3. Balance is key. I’ve made sacrifices in the wrong areas. I need to prioritize the above mentioned areas and schedule social time instead of doing things at the last minute. Free time is a very important part of the process but it must be planned well.
  4. Plan my week – break down readings and assignments into chunks and stop waiting to complete everything at the same time. Breaking things into smaller parts helps with retention. Make a commitment to complete my daily tasks, even if it’s just a small chunk of reading.
  5. Forgive myself when I stumble and don’t obsess over mistakes. I need to give myself the same compassion that I give others. Negative, degrading thoughts will only prevent me from learning and growing.

Every part of the above list will help me excel in school, work, and my personal life. I definitely strayed very far off course but I have forgiven myself. I had a rough summer, with many personal and professional challenges that heavily impacted my life. I look forward to continuing my education and am so thankful for the opportunity to complete my degree.

“Embracing stress is an act of bravery, one that requires choosing meaning over avoiding discomfort.” – Kelly McGonigal

Trust The Timing of Your Life

I am in the final four weeks of my first semester back at college. This semester has been grueling as I also started a new job in August. To say this has been a huge test of my willpower would be an understatement.

It’s difficult to balance all aspects of my life. Work, school, exercise, nutrition, health, sleep, hobbies, family, friends. When I focus on one area, another suffers. I am used to being able to well manage all areas of my life. Usually what suffers the most is my sleep. I want to be everything to everyone (including myself) all the time and it’s just not possible. I am prone to beating myself up over minor failures (skipping the gym, eating fast food, etc) instead of celebrating what I was able to accomplish. I didn’t cook a fresh dinner tonight but I got a lot of studying done for my math test. That is still a worthy accomplishment.

The internet is riddled with people supposedly “having it all”. Instagram posts, Facebook posts, Snapchat stories all showing us how “put together” people are. The working out while taking care of their kid, cooking a healthy meal, and maintaining relationships type. While I’m sure they do achieve these things, other areas of their life may be lacking and we do not see the true emotions and struggles these individuals go through. This facade is something I discuss often because it’s important to remember with the prominence of social media.

In the thick of the stress, I find myself getting caught in the negative feedback loop of regret. “I should have gone to school when everyone else did”, “I should have gone to school out of state when I was younger”, “I wish I had started this sooner”. I quickly come to my senses and remember there was no way I could have afforded traditional college at 18, especially out of state, and starting now is better than never starting at all.

I believe that things happens for reasons we cannot full understand. I don’t mean on a religious level, I’m not quite sure what level I mean but I believe it with deep conviction. While every one of my friends is engaged or married I am here hustling for a paycheck and a degree. This doesn’t bother me in the least, it’s just humorous that my life has taken a 90 degree turn from what I thought it would be.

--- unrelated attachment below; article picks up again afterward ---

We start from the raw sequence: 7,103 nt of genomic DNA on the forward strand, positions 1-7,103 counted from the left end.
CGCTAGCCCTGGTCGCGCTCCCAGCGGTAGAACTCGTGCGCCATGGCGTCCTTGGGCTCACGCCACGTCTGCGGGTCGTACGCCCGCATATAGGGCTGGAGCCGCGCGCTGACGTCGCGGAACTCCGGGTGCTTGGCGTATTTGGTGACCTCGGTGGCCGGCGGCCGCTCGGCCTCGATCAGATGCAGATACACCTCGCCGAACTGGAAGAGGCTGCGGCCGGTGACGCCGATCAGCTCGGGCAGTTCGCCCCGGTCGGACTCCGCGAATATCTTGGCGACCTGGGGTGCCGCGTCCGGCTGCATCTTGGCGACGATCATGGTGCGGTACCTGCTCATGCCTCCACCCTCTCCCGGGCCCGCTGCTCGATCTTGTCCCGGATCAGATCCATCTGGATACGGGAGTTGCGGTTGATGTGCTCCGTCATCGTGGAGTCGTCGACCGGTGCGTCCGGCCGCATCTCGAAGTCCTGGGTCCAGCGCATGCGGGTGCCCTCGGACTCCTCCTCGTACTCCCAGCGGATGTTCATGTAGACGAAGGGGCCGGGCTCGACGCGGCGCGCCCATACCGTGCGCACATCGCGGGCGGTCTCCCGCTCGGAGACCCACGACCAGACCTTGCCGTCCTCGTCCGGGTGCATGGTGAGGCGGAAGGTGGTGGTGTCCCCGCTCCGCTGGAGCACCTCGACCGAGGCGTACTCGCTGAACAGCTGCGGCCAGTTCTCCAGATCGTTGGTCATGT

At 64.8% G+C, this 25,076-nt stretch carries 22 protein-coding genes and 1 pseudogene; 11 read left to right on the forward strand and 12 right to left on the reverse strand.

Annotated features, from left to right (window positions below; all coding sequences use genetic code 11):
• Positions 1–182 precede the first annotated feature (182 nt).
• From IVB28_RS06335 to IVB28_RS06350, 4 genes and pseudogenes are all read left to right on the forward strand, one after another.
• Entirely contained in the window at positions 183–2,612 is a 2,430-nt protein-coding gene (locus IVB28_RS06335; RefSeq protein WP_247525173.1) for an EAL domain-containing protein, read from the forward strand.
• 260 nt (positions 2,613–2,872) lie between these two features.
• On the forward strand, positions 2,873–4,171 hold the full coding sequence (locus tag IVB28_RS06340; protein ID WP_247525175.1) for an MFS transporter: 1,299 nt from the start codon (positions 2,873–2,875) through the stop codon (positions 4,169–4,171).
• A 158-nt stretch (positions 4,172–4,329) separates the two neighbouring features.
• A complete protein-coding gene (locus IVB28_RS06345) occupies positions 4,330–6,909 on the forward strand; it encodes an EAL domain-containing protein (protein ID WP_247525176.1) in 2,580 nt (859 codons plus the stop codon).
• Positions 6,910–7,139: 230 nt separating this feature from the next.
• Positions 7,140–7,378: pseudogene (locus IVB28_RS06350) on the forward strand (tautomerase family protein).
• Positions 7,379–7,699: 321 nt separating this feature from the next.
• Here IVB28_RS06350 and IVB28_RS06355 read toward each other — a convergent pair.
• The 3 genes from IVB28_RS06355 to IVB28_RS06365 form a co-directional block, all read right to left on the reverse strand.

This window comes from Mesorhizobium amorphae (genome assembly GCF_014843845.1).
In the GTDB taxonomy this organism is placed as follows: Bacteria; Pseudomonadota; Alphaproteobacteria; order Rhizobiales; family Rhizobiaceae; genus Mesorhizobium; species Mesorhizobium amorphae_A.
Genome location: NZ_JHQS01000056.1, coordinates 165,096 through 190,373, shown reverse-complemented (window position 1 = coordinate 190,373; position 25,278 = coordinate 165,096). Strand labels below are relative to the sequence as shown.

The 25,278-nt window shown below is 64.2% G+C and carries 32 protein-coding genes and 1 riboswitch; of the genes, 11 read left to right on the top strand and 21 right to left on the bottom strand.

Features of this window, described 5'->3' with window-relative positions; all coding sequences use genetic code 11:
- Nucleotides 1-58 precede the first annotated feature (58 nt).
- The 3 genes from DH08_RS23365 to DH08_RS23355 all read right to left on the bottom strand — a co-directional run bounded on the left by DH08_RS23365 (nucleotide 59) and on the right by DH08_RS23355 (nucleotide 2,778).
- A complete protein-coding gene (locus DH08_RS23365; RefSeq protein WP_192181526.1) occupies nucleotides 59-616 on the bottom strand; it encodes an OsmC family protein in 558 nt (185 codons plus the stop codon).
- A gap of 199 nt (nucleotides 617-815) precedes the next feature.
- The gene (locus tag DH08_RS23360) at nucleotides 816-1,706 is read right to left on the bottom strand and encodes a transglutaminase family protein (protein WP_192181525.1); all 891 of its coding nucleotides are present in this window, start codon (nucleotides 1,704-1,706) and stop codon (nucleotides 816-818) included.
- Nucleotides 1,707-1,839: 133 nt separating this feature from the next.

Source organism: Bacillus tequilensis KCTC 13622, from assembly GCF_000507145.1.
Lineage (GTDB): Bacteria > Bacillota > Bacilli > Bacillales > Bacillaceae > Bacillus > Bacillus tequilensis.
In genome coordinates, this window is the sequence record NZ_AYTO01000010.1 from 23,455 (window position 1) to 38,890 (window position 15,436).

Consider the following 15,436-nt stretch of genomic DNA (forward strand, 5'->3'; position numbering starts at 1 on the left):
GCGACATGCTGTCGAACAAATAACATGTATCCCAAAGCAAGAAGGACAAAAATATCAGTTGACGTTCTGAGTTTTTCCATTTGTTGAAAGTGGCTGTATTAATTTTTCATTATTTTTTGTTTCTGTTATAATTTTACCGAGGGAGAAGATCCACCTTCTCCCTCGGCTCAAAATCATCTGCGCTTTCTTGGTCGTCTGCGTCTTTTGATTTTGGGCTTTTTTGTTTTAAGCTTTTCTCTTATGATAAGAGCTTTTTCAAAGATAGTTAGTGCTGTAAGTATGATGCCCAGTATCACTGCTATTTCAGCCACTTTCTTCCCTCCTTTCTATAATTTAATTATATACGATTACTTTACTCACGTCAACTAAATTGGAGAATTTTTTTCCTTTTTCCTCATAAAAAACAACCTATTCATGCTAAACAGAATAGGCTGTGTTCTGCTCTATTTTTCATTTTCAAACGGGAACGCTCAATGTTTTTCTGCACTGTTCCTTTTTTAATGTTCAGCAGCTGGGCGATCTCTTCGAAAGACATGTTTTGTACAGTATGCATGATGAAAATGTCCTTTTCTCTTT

In all the stress I must remind myself to let go and embrace the current journey. I need to trust the timing of my life. This is my challenge to myself from here on out.

All or Nothing

I’ve discovered as I’ve gotten older that I do not do well with rules. I can work within the traditional corporate constraints but I wither under micromanagement. I recently realized I have been micromanaging myself which is causing more harm than good. I tend to get lost in the all-or-nothing mentality. “If I can’t complete my reading tonight I might as well not start it” or “If I don’t get 100% then I failed”

I’ve always enjoyed the methods of organizing; planners, calendars, OneNote, Google Keep. Starting college prompted an even deeper spiral into the land of tasks and to do lists. I find myself more consumed in planning my assignments for the week than actually completing the work. I like to call it ‘procrastination planning’, I was avoiding dreaded tasks by plotting them out instead of completing them.

My organizational obsession and all or nothing mindset has set me up for unnecessary stress. I had forgotten the tried-and-true method of getting as much done as you can in the day. Even if it’s only 10 minutes that’s enough. Exercise is another piece of my life that has suffered from excessive planning. I got out of the habit during the scorching summer months and now, as I reestablish my routine, I find myself frustrated if I can’t get a full workout in. Of course, I must meet deadlines but there are less stressful ways to reach those.

If all I can do is 15 minutes of yoga that’s what I need to do. If I only accomplish one push up or 10 squats then that’s better than nothing. If I can only read a few pages for one of my classes that’s better than holding off till the last minute. I’ve always believed in baby steps and perpetual progress. This mindset helps my rule aversion while still satisfying the organizational side of my brain.

This month I challenge myself to focus on completing tasks and not over planning. To continue to make baby steps and not get stuck in all-or-nothing mentality. My first semester back in school is almost halfway over and I am hoping this will allow me to finish the semester strong and set myself up for future success.